Where were you when Kennedy visited?

Summer History Series

[This article is part of a bi-weekly “Historical Summer Series”contributed by Maya Berardi on behalf of the Avonworth Historical Society. We collect artifacts, stories and images about our area, providing a sense of history and place for upcoming generations. Consider donating to or joining the Avonworth Historical Society to receive their newsletters with similar stories. Also, please contact us to add something to this story--or to tell an altogether different story! Web: www.avonworth-history.org; E-mail: ahs.intern@ avonworth-his.]tory.org

On a sunny day in 1962, women and their babies, boys with confetti, teenagers clutching American flags, sharply dressed teachers, a group of nuns, priests, older couples and pets lined the grassy hill of Ohio River Boulevard, eyes trained on the road below for a car that would soon trundle over its curve. Sure enough, following a rumbling fleet of motorcycles, an open-topped limousine cruised into view. On its trunk sat U.S. President John. F. Kennedy.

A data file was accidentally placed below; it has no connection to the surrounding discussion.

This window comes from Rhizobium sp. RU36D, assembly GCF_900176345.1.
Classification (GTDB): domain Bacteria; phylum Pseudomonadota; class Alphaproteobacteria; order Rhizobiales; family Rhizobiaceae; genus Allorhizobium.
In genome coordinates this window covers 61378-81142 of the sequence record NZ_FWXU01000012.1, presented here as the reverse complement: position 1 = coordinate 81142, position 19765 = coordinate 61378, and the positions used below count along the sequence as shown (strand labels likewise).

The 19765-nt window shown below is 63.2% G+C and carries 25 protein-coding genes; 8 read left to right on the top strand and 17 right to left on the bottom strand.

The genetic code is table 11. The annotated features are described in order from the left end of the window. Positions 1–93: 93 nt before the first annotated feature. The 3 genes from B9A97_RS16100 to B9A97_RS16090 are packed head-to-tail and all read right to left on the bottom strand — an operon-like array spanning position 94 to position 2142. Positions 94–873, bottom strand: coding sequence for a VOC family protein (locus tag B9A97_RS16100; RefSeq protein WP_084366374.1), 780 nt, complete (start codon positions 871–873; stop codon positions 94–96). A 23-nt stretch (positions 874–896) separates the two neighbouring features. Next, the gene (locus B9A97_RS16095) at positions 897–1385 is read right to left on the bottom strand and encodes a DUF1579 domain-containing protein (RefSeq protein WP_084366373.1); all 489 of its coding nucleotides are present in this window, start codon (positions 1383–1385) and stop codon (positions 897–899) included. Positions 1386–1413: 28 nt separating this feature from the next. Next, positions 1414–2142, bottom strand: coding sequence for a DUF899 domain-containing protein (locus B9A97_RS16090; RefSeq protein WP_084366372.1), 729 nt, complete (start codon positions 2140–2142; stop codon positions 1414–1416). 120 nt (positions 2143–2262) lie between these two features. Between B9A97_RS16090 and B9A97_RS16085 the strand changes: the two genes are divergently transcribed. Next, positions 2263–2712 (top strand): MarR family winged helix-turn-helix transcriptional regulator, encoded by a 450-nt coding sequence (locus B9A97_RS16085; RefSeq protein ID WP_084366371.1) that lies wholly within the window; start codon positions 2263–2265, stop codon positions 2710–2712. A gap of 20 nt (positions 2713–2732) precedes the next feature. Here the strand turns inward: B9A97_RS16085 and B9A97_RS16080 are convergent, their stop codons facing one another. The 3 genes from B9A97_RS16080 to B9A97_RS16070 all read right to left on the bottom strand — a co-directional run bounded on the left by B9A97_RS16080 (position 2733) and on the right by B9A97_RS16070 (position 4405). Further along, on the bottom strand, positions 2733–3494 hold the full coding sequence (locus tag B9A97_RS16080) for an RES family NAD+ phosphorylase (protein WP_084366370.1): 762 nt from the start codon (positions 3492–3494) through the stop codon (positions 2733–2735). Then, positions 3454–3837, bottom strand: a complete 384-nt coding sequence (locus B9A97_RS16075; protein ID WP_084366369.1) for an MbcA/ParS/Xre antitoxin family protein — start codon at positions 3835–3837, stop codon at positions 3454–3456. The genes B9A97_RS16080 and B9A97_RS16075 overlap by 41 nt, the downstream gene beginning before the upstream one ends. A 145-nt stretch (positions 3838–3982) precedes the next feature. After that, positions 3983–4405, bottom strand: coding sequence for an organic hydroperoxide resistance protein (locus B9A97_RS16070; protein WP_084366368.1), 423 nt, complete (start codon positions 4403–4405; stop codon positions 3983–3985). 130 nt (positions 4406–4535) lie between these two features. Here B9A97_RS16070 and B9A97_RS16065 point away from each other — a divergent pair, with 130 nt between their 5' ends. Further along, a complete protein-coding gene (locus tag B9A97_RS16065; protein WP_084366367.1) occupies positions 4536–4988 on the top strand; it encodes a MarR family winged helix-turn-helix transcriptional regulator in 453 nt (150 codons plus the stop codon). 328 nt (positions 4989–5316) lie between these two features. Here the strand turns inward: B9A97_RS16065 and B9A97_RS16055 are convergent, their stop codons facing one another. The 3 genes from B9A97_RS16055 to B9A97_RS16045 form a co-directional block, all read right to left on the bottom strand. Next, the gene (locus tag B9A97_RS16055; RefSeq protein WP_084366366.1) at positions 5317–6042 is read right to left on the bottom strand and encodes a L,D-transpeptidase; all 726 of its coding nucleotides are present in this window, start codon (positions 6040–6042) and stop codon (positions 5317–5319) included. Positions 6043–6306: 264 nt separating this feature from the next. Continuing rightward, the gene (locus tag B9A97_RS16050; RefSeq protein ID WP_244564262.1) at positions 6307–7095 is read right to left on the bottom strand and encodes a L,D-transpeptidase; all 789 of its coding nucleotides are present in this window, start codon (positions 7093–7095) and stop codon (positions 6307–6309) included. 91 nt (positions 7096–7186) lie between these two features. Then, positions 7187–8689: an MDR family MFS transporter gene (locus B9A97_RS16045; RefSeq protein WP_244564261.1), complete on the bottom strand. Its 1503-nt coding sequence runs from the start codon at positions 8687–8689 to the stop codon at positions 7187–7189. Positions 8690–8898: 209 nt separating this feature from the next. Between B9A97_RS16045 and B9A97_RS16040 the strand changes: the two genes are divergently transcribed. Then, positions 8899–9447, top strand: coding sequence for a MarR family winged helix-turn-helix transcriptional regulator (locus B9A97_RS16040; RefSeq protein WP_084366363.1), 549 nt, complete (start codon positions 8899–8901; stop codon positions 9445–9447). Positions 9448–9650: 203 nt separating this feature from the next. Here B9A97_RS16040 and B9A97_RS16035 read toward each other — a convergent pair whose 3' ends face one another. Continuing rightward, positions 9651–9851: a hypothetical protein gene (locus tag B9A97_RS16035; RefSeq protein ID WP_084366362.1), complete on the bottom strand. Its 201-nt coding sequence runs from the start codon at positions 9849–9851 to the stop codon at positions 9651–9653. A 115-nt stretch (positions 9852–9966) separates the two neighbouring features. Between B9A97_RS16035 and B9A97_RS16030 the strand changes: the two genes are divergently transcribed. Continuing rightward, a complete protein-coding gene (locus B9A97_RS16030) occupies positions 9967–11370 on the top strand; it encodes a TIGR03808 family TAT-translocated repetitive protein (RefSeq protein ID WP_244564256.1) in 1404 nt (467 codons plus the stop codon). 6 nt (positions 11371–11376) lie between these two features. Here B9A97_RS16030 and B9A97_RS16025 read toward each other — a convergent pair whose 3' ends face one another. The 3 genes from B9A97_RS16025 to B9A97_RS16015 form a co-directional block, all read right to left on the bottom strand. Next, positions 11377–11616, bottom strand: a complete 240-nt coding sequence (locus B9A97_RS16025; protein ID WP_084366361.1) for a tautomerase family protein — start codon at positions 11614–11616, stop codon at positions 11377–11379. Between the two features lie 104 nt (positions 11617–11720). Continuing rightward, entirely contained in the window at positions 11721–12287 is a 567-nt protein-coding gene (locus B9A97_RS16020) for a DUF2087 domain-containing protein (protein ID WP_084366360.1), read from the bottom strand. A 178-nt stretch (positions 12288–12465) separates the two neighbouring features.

The car slowed to a stop, and the crowd surged into the street. Kennedy shook hands with a group of nuns, received a doll for his daughter from the children of Holy Family Institute, and flashed a smile upward before climbing back in the car and speeding away. In a flurry of confetti and whipping red-white-and-blue, he was gone.

Kennedy is the only U.S. President to ever visit the local area. He was driven through on Oct. 12, 1962, on his way to McKeesport, PA for a speech. His reason for a Pittsburgh visit? A Democratic campaign in the upcoming midterm elections that included stops in McKeesport, University of Pittsburgh, Washington, and Aliquippa.

Pittsburgh undoubtedly received him well. An estimated 25,000 people packed into a small McKeesport park to hear the speech; lining up a day in advance; and, at one point, breaking the wooden rail barrier around the speaking platform. Kennedy delivered a 10-minute speech to a cheering crowd, painting a positive picture of international politics -- a mere three days before the CIA identified missiles in Cuba, which triggered the Cuban Missile Crisis.

A year later, Kennedy was assassinated. Avonworth students who had watched him breeze by in an open-top motorcade only a year before recall the news being relayed via intercom in the high school.

Today, McKeesport boasts the oldest full-body statue of Kennedy in the world. Unveiled on Feb. 9, 1965, it honors the speech he gave that day and the vision he inspired for millions--especially in little communities like ours across America.